How is your company preparing for the coming cookie-pocalypse? Though we’ve started to see ripples as Firefox and Safari have limited or stopped supporting third-party cookies, the game-changer will be when Chrome, the most-used browser worldwide, stops supporting third-party cookies. Chrome has announced third-party cookies will be phased out by 2022. If you’re not preparing to shift your strategy now, there’s no time to waste.
The end of third-party cookies will fundamentally change digital marketing strategies across industries and have major implications for delivering a great customer experience.
What is “The Cookie-pocalypse?”
Before diving into what your organization can do now, let’s review a few basics about cookies. Cookies have been around for 25 years and have been the default way to track user web behavior across the Internet. First-party cookies are placed by the domain you are visiting, and can help optimize your visit by loading pages more quickly, supporting shopping cart functionality and enabling user preferences. First-party cookies can only be accessed by the domain that created it (the one you’re browsing).
Third-party cookies are placed by other domains rather than the one you’re visiting. These cookies allow websites to serve ads based on your past browsing behavior, but third-party cookies also can enable social sharing or chatbot functionality. As more browsers block third-party cookies ,remarketing and cross-site tracking will both be especially hard hit by the deprecation of third-party cookies.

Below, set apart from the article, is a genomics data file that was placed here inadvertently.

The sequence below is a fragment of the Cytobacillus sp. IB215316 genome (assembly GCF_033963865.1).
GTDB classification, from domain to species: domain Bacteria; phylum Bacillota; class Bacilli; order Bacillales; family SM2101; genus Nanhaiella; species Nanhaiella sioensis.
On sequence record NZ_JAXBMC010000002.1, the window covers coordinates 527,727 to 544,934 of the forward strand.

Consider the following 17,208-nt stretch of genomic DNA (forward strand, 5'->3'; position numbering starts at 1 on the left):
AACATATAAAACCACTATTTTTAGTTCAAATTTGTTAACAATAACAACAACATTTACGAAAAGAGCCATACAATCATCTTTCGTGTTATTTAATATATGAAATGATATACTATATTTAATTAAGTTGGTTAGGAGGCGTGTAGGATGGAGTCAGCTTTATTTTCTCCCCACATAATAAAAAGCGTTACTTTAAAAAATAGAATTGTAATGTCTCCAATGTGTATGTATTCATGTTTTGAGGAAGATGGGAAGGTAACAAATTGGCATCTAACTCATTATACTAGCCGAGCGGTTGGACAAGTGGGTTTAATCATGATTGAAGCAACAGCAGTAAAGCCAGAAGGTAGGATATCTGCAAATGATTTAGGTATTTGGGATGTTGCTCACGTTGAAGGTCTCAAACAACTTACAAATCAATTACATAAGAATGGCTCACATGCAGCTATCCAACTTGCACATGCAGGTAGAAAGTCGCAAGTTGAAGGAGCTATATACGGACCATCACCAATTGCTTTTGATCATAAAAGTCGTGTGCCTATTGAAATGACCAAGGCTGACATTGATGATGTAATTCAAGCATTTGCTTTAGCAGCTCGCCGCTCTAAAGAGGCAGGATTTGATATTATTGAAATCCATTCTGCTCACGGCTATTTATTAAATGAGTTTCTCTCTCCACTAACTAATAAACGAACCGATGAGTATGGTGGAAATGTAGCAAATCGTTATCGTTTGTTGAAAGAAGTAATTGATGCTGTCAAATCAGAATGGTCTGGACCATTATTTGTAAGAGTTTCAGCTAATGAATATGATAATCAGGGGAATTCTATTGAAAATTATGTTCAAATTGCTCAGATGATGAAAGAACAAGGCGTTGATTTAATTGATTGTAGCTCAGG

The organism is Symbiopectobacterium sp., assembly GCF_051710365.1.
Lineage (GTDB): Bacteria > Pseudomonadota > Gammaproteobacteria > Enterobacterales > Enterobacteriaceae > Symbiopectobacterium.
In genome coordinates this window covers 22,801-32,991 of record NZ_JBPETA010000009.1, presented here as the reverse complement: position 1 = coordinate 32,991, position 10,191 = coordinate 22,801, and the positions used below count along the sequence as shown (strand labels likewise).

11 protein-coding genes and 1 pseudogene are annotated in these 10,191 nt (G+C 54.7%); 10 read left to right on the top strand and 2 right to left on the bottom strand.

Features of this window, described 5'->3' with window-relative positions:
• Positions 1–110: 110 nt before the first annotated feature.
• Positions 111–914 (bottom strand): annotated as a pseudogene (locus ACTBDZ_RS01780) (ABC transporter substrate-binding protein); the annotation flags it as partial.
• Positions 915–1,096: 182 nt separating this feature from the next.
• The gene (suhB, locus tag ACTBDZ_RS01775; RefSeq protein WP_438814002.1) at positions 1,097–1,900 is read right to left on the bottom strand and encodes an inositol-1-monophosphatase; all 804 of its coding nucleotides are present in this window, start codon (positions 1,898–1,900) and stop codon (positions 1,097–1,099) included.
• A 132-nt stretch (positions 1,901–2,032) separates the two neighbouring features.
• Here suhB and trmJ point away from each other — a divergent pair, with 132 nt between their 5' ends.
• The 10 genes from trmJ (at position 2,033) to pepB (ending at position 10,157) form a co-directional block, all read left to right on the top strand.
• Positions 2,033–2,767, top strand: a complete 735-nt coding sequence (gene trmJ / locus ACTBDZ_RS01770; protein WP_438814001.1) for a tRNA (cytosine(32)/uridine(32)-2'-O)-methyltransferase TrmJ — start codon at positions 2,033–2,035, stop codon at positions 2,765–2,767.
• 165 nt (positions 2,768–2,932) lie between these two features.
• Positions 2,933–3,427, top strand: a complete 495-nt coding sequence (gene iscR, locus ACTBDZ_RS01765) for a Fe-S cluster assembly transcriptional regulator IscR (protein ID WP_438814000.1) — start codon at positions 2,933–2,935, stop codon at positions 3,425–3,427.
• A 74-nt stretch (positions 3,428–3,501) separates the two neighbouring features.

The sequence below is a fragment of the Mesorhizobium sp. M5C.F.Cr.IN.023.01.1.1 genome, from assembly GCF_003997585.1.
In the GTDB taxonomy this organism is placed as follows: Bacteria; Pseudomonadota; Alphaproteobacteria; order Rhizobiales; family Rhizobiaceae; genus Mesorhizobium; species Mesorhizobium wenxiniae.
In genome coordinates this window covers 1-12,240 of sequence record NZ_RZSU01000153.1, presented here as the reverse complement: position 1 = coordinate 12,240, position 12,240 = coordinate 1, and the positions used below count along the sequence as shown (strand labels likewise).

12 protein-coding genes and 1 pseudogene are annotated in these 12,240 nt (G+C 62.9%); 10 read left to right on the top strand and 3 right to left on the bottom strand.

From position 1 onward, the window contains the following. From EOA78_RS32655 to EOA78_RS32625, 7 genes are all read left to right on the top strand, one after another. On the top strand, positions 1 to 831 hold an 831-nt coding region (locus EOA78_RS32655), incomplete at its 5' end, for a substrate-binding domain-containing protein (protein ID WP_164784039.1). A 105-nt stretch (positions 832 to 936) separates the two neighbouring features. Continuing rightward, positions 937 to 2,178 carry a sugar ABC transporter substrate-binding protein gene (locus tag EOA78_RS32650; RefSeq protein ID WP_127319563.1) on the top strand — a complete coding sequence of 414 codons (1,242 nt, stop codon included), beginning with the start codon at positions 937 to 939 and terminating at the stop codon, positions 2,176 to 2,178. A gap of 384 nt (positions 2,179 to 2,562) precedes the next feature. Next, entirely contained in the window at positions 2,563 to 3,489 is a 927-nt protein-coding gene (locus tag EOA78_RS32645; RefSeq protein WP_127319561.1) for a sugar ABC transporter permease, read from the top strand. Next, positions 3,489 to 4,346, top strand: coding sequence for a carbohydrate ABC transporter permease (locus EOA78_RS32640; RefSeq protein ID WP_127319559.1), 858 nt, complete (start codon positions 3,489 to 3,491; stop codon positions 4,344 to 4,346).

3 Ways to Prepare Now, and 3 Things to Watch For
How to Prep…
1. Collect Data at Every Stage of the Buying Journey
Now is the time to start collecting data (if you haven’t already). Companies with first-party data (email addresses, phone numbers, or mailing addresses) can choose from a number of platforms that will match the uploaded data to digital customers online. Google and Facebook are two obvious options, but credit reporting agencies, list brokers and other companies also provide offline-to-online data matching services. Companies with more data collected from past and current customers as well as prospects will be less impacted by the elimination of third-party cookies. If your database also includes past web behavior (blog articles viewed, past purchases, past emails clicked) you’ll even be able to tailor your offers to deliver on a better customer experience.
Don’t have the data? Offer valuable content to collect email addresses and other data from prospects. Reengage past customers with relevant offers. Map out your buyer journeys and ensure you’re able to collect useful data at every stage that will allow for continued engagement, including data that identifies what stage a prospect or customer is in and when that changes.
2. Test Out In-App Advertising
iOS and Android devices already have a persistent way to identify individuals. If your company isn’t already testing mobile app advertising, now is the time to learn where your prospects and customers are and what offers entice them to act. There are more than 2 million apps available for smartphones, but not all are created equal. Which apps offer advertising that your audience will engage with, and which apps have intrusive advertising that hurts your brand?